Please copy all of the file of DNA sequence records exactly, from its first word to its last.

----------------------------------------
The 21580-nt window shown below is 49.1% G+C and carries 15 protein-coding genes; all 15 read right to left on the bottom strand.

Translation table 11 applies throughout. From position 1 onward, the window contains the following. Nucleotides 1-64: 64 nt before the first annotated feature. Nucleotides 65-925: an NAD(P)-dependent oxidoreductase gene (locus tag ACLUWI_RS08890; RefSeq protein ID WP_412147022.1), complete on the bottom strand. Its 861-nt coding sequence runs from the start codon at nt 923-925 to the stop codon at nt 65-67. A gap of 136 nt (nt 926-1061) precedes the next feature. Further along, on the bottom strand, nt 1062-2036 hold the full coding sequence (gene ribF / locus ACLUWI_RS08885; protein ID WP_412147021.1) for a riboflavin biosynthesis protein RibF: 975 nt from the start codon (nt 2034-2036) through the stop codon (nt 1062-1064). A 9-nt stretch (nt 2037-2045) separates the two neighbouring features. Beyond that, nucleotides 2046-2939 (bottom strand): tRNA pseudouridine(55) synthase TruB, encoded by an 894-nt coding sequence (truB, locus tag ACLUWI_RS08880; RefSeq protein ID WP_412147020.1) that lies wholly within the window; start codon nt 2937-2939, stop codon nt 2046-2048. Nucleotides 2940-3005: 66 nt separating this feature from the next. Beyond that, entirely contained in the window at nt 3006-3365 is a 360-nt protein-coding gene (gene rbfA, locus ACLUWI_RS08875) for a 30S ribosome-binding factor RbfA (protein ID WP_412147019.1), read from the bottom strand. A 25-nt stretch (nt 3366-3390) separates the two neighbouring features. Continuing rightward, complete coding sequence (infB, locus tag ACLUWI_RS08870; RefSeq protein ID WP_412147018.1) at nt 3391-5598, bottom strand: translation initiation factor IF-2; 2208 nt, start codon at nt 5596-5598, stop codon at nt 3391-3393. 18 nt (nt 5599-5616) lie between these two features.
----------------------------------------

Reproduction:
The 21580-nt window shown below is 49.1% G+C and carries 15 protein-coding genes; all 15 read right to left on the bottom strand.

Translation table 11 applies throughout. From position 1 onward, the window contains the following. Nucleotides 1-64: 64 nt before the first annotated feature. Nucleotides 65-925: an NAD(P)-dependent oxidoreductase gene (locus tag ACLUWI_RS08890; RefSeq protein ID WP_412147022.1), complete on the bottom strand. Its 861-nt coding sequence runs from the start codon at nt 923-925 to the stop codon at nt 65-67. A gap of 136 nt (nt 926-1061) precedes the next feature. Further along, on the bottom strand, nt 1062-2036 hold the full coding sequence (gene ribF / locus ACLUWI_RS08885; protein ID WP_412147021.1) for a riboflavin biosynthesis protein RibF: 975 nt from the start codon (nt 2034-2036) through the stop codon (nt 1062-1064). A 9-nt stretch (nt 2037-2045) separates the two neighbouring features. Beyond that, nucleotides 2046-2939 (bottom strand): tRNA pseudouridine(55) synthase TruB, encoded by an 894-nt coding sequence (truB, locus tag ACLUWI_RS08880; RefSeq protein ID WP_412147020.1) that lies wholly within the window; start codon nt 2937-2939, stop codon nt 2046-2048. Nucleotides 2940-3005: 66 nt separating this feature from the next. Beyond that, entirely contained in the window at nt 3006-3365 is a 360-nt protein-coding gene (gene rbfA, locus ACLUWI_RS08875) for a 30S ribosome-binding factor RbfA (protein ID WP_412147019.1), read from the bottom strand. A 25-nt stretch (nt 3366-3390) separates the two neighbouring features. Continuing rightward, complete coding sequence (infB, locus tag ACLUWI_RS08870; RefSeq protein ID WP_412147018.1) at nt 3391-5598, bottom strand: translation initiation factor IF-2; 2208 nt, start codon at nt 5596-5598, stop codon at nt 3391-3393. 18 nt (nt 5599-5616) lie between these two features.